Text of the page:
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on April 10, 2002
...The main thing that bugs me about Syd Field is that he writes from the point of view of the story editor, not of the screenwriter. He focuses on how to evaluate, not on how to create. Which is fine, but not how his books are marketed, and not what i'm looking for.
I'm a novice screenwriter, just starting my first screenplay. I've read a number of books, including Keane, Field, and Trottier and found little new or interesting here. Field even repeats a fair bit from his other books, rather than showing how his other books principles would apply. What little there was might be marginally helpful if I want to be a story critic, but not at all helpful if i want to write and create.
He basically gives a rehash of plot and shows some scenes intended to illustrate principles. Since I've seen all the movies, about 60% of what he writes is redundant. His example of showing good screenwriting were simplistic and his analysis of why it works were, from my view, just plain wrong.
Look at Trottier's book for a better example of how to create a scene using the good screenwriting principles, and as a better example of why a scene was created the way it was.
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on February 2, 2015
I am not a Screenplay writer. I am a wanna-be novelist. Two different things! I have read plenty of books on writing, fiction writing, characters, settings, you name it, I have it. I was intrigued by Four Screenplays simply because I also love movies. If you ask me, I wouldn't even know how to begin writing a screenplay. But does it matter? No. This book was enlightenment! And now I approach my writing in a different way, understanding how to drive and hold a story together.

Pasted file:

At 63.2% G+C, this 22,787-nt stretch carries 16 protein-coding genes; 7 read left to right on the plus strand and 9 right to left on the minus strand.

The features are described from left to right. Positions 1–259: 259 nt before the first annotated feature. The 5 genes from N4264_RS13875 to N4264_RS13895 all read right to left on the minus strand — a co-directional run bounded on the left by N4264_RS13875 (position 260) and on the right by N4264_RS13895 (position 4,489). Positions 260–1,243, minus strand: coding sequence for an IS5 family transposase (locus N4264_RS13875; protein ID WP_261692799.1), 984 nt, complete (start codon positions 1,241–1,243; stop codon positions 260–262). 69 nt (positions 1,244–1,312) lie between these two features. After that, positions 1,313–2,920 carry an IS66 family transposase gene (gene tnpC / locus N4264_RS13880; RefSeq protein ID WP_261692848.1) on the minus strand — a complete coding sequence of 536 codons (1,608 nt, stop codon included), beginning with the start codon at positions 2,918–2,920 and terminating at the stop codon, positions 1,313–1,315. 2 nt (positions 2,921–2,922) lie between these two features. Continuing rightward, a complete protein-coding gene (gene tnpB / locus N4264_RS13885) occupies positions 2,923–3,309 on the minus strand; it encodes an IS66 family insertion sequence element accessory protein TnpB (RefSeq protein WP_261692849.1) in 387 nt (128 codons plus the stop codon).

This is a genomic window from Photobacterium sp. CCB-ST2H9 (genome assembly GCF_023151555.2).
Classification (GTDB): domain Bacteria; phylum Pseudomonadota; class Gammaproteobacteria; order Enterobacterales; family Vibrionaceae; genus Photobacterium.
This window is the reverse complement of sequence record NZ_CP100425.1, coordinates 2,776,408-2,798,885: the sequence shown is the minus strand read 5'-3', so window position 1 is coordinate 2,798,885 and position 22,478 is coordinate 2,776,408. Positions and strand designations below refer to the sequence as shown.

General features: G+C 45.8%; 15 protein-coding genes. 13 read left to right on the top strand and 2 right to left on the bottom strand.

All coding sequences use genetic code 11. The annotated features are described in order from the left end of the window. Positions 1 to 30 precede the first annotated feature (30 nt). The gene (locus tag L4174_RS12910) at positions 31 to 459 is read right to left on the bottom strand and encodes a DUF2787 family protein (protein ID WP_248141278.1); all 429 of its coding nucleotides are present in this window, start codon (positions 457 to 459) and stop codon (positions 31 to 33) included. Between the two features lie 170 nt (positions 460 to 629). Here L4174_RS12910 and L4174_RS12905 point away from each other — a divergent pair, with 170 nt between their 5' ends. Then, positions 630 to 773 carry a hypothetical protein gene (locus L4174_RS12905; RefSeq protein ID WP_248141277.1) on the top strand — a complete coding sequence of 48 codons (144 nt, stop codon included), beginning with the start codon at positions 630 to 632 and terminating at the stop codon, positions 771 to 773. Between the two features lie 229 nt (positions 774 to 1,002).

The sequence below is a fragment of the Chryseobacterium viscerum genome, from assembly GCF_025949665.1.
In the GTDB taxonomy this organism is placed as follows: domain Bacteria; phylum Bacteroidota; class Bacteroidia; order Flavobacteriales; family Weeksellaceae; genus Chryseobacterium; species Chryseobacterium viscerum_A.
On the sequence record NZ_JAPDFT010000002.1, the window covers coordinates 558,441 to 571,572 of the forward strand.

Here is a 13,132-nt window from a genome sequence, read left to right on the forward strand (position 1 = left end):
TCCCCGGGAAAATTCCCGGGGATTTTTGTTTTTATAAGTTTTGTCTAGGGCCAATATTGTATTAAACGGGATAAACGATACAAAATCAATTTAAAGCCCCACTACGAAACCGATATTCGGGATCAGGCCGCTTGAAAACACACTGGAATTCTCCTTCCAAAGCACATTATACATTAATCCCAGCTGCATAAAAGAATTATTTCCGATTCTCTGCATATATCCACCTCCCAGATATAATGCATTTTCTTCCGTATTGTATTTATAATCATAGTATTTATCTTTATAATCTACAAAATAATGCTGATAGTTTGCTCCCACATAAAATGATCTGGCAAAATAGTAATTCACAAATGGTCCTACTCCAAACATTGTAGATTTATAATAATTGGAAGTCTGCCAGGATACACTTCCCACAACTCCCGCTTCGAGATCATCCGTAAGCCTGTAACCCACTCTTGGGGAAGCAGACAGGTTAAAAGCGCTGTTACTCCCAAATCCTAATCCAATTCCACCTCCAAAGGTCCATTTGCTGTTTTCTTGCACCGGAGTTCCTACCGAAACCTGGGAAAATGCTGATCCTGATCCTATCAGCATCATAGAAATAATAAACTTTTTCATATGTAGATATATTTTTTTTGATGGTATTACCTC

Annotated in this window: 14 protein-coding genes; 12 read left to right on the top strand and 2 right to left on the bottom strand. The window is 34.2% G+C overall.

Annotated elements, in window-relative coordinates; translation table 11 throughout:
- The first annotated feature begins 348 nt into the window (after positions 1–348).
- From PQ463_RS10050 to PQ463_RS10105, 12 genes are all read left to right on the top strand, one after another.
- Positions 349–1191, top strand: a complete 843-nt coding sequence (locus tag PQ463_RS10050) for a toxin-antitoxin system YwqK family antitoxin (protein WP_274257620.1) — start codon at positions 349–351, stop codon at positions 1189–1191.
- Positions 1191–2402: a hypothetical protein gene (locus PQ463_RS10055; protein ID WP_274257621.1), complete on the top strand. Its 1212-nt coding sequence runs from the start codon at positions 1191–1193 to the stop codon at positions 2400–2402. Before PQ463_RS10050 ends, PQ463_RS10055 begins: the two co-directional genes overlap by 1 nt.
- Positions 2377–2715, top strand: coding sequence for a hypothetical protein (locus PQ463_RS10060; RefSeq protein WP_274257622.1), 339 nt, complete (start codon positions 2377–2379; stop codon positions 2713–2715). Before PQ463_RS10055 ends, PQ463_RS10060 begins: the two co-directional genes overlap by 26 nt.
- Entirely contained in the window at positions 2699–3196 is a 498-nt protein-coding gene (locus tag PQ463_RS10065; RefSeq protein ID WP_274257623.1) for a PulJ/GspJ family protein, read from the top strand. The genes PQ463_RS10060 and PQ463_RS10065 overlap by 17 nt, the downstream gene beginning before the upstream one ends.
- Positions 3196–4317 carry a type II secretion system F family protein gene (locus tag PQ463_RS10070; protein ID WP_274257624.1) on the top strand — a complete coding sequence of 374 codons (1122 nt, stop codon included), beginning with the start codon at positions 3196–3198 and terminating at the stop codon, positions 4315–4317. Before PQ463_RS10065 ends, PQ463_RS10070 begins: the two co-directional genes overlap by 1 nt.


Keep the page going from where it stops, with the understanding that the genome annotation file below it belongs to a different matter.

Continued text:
Even if you aren't a screenplay writer, but you love writing, pick up this book. It'll blow you away! I will not say more, but highly encourage writers from any field, to give this book a read. It is outstanding.

Now I am off to buy Screenplay, also by Syd Field and I can't wait to see what treasures I might discover that can turn into jewels for my own writing.
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on October 19, 2011
What do you want out of a screenwriting book? This book, by Syd Field, looks at 4 screenplays. He goes beyond the screenwriting to cover directorial moves and even some special effects, but Syd is all about writing well. It is the story and what contributes to the telling of that story that matters. Here you learn by observing. It's that you are observing with one of the best teachers of the art.
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on May 12, 2009
Mr. Field provides an excellent analysis as to why these four screenplays are so different and yet so successful. Any writer telling a story and contemplating a future screenplay will discover why books adaptations are so difficult and challenging. Perhaps reading "Four Screenplays" before making a final revisions to the story will enhance the process and make the screenwriter's job easier. The analyses were outstanding!
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on March 26, 2015
This is just a fun read in terms of analyzing professionally written screenplays. It looks at why these stories are good, how we can relate to them, and why they stand out.
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on August 24, 2014
If you want to know about writing screenplays, this is the book for you because the author illustrates specific points with actual scenes written in classic screenplays.
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on November 4, 2007
I guess I've drank enough coffee this morning to write a review about a book - you know this isn't your regular book, it's like this portal into the world of scriptwriting. I was assigned to purchase this book for my scriptwriting course here at the Art Institute of Jacksonville and I feel very fortunate to have had this opportunity - ok, so if you think i'm still full of crap, just know that this book is an interactive book. I can easily read a section of the book and watch the movie after finish reading it. It really follows the story and explains how the writer and director worked together to make the movie. Well, thanks for reading this - If you're on this page then you should probably click add to cart because it gets to your house super fast if you buy it new and no - i am not a representative for amazon - just a film student.